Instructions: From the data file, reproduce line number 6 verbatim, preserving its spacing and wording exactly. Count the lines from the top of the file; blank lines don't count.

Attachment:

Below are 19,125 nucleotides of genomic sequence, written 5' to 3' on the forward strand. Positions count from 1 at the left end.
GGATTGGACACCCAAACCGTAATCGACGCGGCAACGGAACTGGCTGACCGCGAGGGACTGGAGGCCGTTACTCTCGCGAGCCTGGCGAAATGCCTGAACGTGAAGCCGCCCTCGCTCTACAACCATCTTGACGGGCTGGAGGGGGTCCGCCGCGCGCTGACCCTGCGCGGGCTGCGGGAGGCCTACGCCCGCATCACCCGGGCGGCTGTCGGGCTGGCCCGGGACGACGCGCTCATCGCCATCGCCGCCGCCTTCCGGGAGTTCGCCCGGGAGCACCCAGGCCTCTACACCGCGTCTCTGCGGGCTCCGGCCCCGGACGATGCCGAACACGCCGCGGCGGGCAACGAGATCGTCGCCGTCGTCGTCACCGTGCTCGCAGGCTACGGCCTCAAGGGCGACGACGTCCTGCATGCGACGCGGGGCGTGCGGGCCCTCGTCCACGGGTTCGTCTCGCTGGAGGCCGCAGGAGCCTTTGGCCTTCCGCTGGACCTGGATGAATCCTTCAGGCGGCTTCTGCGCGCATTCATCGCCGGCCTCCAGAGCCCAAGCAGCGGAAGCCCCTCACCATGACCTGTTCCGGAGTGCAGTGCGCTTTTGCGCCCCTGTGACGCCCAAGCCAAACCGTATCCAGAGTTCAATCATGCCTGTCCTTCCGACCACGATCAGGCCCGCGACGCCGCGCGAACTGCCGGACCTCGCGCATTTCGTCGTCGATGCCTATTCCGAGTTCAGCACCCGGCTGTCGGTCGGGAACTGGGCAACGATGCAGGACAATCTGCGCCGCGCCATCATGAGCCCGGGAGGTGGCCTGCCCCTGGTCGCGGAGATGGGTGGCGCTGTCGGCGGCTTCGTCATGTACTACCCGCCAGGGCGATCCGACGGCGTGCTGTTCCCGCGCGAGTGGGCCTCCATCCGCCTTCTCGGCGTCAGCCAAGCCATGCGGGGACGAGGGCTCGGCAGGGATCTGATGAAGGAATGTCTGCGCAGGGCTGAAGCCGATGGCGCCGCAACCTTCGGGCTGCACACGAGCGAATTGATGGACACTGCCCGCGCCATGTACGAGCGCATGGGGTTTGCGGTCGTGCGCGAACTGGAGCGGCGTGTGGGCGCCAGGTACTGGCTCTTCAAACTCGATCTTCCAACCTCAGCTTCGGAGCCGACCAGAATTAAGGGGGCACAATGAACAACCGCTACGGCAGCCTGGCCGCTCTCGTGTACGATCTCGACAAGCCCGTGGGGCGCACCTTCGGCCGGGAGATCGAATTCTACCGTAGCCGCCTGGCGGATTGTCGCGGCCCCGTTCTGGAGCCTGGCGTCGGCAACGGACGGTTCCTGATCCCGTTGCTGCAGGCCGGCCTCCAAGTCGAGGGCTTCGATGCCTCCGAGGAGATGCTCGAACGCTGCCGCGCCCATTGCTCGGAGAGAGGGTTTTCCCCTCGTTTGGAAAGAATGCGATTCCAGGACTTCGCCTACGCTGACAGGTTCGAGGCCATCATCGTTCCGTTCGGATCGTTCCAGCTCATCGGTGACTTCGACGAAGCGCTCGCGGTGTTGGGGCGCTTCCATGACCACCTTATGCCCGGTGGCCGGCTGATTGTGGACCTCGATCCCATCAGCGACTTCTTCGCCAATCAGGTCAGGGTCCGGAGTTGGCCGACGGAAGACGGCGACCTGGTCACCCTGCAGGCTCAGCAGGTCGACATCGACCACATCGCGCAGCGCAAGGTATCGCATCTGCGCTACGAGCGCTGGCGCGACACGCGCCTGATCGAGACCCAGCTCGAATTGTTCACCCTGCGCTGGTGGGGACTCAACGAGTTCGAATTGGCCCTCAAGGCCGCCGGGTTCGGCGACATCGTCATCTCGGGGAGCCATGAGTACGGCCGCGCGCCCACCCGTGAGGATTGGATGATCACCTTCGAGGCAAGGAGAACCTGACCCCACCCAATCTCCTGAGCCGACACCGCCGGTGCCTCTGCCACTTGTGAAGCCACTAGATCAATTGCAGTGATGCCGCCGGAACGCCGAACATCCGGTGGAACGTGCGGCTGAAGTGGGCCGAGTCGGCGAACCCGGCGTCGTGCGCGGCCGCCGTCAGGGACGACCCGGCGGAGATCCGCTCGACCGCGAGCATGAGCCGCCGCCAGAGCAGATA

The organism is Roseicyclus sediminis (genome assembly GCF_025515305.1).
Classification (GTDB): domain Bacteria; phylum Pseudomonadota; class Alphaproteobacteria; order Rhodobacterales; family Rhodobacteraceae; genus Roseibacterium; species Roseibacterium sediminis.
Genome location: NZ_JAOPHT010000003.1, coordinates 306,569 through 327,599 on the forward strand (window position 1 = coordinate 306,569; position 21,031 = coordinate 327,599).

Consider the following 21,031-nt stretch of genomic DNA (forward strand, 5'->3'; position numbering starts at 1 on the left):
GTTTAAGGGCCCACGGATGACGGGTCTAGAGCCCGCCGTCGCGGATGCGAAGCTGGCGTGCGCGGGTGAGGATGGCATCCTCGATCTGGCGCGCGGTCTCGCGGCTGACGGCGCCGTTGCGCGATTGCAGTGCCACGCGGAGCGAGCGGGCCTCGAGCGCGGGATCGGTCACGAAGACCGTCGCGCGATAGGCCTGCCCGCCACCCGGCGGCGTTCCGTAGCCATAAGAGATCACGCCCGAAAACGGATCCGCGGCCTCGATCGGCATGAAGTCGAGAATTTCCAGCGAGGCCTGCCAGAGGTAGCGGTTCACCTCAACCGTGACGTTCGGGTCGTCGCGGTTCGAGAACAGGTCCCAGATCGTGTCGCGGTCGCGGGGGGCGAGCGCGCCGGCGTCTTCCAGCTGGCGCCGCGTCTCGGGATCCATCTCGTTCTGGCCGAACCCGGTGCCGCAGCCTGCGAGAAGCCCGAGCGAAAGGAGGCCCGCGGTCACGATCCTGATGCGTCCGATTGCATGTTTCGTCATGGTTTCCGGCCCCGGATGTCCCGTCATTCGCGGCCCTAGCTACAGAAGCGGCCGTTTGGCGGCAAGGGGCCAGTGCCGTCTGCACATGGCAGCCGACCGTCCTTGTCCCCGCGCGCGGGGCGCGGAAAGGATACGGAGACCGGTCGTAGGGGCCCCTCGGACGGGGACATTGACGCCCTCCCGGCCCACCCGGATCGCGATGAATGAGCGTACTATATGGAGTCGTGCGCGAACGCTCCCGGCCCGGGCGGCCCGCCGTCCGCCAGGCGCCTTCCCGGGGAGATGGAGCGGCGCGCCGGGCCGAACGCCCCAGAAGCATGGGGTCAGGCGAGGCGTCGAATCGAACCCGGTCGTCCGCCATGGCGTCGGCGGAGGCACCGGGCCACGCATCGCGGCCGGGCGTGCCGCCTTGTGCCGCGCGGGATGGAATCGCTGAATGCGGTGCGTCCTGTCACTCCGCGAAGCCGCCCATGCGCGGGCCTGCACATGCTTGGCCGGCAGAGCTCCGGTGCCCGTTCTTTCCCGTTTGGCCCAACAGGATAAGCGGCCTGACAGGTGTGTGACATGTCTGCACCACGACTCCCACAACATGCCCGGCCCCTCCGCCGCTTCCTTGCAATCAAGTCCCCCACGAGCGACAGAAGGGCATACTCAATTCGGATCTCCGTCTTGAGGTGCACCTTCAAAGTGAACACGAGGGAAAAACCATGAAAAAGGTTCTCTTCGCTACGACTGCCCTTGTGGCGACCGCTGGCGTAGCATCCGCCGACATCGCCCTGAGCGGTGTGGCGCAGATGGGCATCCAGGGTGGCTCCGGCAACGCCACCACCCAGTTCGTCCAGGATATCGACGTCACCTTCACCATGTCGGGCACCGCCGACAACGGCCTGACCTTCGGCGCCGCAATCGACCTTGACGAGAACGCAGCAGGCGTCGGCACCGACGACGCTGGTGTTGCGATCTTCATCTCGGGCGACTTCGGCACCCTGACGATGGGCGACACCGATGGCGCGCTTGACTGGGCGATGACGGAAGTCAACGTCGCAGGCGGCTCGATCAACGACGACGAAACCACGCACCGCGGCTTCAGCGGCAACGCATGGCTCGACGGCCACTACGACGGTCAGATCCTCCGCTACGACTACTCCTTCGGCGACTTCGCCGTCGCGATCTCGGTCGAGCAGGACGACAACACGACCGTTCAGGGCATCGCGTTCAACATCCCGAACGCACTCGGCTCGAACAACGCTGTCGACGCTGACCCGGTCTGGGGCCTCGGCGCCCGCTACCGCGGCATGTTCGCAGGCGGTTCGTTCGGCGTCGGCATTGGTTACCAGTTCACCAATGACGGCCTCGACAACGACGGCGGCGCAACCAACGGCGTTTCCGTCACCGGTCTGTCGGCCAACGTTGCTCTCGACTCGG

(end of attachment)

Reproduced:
Consider the following 21,031-nt stretch of genomic DNA (forward strand, 5'->3'; position numbering starts at 1 on the left):